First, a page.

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U.S. stocks turn lower as weak consumer sentiment report reignites recession fears

U.S. stocks surrendered early gains on Friday after a report from the University of Michigan showed consumer sentiment soured in May, helping to revive recession fears. The Dow Jones Industrial Average DJIA, -0.09% was marginally lower at 33,294. The S&P 500 SPX, -0.12% fell by 6 points, or 0.2%, at 4,124. The Nasdaq Composite COMP

us.-stocks-turn-lower-as-weak-consumer-sentiment-report-reignites-recession-fears

U.S. stocks surrendered early gains on Friday after a report from the University of Michigan showed consumer sentiment soured in May, helping to revive recession fears.

  • The Dow Jones Industrial Average DJIA, -0.09% was marginally lower at 33,294.
  • The S&P 500 SPX, -0.12% fell by 6 points, or 0.2%, at 4,124.
  • The Nasdaq Composite COMP, -0.24% declined by 41 points, or 0.3%, at 12,286.

On Thursday, the Dow Jones Industrial Average fell 222 points, or 0.66%, falling for a fourth straight day. The blue-chip gauge is on track to log its second-straight weekly loss, the longest such streak in two months.

What’s driving markets

U.S. stocks started Friday’s session with modest gains as shares of beaten-down regional banks recovered, while shares of technology companies benefiting from the artificial intelligence craze also contributed to gains.

However, the main indexes turned lower in mid-morning trade following the release of the University of Michigan’s gauge of consumer sentiment, which fell to a preliminary May reading of 57.7, down from an April reading of 63.5. That is the lowest level since November last year.

Economists polled by the Wall Street Journal had expected a May reading of 63.

See: Consumer sentiment sours in May on renewed worries about the U.S. economy, debt ceiling

Regional banks had struggled Thursday with PacWest Bancorp PACW, +0.21% reporting a big drop in deposits for the week ending May 5, but the sector got a boost after data released after Thursday’s close showed that usage of both the Federal Reserve’s discount window and its new facility allowing banks to borrow against bonds was little changed.

However, the SPDR S&P Regional Banking ETF KRE, -0.33%, a gauge of performance of regional-banking stocks, fell again by midmorning Friday, surrendering earlier gains, according to FactSet data.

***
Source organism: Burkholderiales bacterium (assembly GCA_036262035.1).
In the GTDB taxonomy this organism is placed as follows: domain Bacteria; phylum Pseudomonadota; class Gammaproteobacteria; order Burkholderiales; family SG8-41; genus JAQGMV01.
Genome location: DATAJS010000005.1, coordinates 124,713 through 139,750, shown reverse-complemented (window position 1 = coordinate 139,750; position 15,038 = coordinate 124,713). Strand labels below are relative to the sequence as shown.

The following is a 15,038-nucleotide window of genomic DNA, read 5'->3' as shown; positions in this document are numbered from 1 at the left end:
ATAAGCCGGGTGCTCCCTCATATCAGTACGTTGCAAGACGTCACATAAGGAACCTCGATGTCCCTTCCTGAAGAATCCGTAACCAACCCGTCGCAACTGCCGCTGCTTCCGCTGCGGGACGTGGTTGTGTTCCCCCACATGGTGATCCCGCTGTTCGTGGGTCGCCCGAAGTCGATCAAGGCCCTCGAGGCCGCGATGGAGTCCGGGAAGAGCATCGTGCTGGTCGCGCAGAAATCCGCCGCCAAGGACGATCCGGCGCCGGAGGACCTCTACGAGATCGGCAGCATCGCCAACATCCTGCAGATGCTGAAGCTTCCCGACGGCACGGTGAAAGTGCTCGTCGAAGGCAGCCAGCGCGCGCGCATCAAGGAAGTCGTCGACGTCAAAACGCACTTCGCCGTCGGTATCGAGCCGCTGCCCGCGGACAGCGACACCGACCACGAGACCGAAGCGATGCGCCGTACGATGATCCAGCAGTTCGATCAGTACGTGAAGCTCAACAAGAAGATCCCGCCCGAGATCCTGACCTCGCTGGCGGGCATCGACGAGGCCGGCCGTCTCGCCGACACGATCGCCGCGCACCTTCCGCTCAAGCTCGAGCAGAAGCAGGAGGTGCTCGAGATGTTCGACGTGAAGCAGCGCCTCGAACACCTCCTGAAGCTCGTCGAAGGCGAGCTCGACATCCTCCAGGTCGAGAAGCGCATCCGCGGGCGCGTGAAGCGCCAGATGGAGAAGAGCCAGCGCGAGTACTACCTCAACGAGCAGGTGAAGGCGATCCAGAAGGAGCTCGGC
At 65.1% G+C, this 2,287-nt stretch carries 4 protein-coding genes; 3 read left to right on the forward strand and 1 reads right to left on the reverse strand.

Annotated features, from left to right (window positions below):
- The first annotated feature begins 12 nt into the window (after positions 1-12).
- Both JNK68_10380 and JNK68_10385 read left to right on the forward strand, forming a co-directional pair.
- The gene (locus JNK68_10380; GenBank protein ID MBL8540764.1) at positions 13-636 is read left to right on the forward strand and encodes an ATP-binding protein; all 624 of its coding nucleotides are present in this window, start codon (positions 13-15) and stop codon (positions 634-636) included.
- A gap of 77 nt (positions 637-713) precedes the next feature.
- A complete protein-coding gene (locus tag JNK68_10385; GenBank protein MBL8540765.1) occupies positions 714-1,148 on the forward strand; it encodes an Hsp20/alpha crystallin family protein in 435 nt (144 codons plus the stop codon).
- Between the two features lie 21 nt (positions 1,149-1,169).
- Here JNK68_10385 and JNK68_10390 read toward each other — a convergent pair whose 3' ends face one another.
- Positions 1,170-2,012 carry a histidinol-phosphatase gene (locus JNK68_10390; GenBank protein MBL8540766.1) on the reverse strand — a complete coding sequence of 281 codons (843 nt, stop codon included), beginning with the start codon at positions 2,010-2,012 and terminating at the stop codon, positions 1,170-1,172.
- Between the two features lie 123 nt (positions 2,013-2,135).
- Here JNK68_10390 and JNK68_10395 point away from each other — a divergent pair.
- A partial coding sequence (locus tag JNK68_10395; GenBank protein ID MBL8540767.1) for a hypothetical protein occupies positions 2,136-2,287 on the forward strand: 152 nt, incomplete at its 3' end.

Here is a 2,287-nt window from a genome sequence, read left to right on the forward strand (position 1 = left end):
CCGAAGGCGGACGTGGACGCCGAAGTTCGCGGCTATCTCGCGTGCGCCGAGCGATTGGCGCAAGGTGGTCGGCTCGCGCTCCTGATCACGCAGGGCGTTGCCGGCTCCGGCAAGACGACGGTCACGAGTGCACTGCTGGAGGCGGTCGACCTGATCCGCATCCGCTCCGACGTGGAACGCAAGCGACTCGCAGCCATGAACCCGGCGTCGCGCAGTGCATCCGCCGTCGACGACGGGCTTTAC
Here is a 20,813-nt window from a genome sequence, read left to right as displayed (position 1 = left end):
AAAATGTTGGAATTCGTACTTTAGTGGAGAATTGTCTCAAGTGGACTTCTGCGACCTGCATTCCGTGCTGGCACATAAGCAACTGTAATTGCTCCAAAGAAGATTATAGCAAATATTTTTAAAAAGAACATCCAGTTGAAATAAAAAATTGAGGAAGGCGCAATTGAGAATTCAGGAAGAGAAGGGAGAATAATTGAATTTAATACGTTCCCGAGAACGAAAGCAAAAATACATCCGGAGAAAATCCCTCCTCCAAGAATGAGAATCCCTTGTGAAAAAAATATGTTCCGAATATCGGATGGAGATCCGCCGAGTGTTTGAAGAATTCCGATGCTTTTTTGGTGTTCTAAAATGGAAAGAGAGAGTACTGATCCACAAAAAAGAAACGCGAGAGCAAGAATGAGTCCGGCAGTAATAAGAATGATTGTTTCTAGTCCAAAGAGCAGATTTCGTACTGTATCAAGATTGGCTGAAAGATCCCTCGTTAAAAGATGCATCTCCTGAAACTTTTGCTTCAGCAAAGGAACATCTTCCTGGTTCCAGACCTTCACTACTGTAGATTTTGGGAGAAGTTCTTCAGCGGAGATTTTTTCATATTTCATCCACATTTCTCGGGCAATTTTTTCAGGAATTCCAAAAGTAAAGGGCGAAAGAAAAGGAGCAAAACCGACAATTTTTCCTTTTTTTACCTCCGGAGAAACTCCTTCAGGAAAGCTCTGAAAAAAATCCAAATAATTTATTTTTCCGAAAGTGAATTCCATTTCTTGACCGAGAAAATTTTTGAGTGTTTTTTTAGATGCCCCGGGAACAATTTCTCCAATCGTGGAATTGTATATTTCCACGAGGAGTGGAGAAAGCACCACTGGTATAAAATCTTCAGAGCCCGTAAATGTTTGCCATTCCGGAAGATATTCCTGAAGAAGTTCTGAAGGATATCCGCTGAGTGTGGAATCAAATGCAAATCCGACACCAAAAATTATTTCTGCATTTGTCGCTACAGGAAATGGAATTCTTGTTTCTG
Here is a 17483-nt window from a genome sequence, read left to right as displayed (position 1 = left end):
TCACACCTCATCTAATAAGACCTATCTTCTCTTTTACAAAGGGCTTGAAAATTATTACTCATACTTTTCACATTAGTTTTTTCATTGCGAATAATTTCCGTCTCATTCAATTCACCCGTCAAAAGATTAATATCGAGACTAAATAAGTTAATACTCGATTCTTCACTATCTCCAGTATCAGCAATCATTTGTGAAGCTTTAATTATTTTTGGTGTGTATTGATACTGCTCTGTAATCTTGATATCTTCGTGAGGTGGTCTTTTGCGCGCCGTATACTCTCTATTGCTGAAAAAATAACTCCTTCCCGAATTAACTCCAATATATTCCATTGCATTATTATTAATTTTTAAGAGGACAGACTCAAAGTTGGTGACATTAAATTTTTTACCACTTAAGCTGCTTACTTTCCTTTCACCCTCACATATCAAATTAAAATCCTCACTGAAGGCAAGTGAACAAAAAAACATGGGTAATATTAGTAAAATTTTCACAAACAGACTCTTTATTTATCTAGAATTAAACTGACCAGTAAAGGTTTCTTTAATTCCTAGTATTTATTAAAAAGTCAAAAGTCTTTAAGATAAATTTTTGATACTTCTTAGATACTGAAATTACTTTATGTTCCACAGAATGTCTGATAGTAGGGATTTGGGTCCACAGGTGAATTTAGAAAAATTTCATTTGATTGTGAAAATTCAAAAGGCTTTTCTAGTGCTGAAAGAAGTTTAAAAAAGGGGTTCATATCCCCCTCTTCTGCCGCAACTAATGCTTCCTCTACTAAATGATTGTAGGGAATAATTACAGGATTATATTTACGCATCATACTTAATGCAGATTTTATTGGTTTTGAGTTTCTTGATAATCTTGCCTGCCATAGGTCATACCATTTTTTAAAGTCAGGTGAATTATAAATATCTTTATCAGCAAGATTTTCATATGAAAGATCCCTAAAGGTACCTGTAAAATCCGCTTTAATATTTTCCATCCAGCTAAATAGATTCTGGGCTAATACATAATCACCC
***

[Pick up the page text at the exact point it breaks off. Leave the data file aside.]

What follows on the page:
Investors have digested a raft of disappointing economic data in recent weeks, including Thursday’s weekly jobless claims report, which showed applications for unemployment benefits in the U.S. rose to their highest level since November 2021.

Economic reports like this are contributing to an increasingly dour outlook for the U.S. economy, which is underscoring a sense of uncertainty that has helped keep a lid on stocks, market analysts said.

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The uncertain outlook for Congress to raise the debt ceiling was another factor weighing on investors’ minds, analysts said, as a meeting between President Joe Biden and top Congressional leaders was delayed until next week amid signs that staff negotiations were progressing.

SeeDebt-ceiling standoff: Here’s what could go into a bipartisan deal

Beyond that, the outlook for Federal Reserve monetary policy also seems unclear, as more Fed officials voice support for more interest-rate hikes, even after Fed Chairman Jerome Powell hinted at a pause.

While many economists have said the U.S. April consumer price inflation data has showed enough progress on reducing price pressures to justify the central bank holding interest rates steady for the rest of the year, Fed Gov. Michelle Bowman signaled early Friday that she was not on-board with that view.

“There’s so much uncertainty out there with these markets,” said Mark Arbeter, president of Arbeter Investments.

Despite the latest move lower, U.S. stocks remained mired in a tight range that has held for most of the year. It would take a break above 4,200 on the S&P 500 index to signal that a sustainable bull market might be in the offing, Arbeter said during a phone interview with MarketWatch.

Companies in focus

  • News Corp NWSA, +6.27%, the parent of MarketWatch publisher Dow Jones, reported fiscal third-quarter results that beat expectations, helped by a “decidedly more positive” economic backdrop, sending shares sharply higher.
  • Tesla Inc. shares TSLA, -0.20% advanced after Chief Executive Elon Musk tweeted Thursday that he had hired a new CEO for his other company, Twitter. “She will be starting in ~6 weeks!” Musk said, without naming her, adding he’ll transition to executive chair and chief technology officer.

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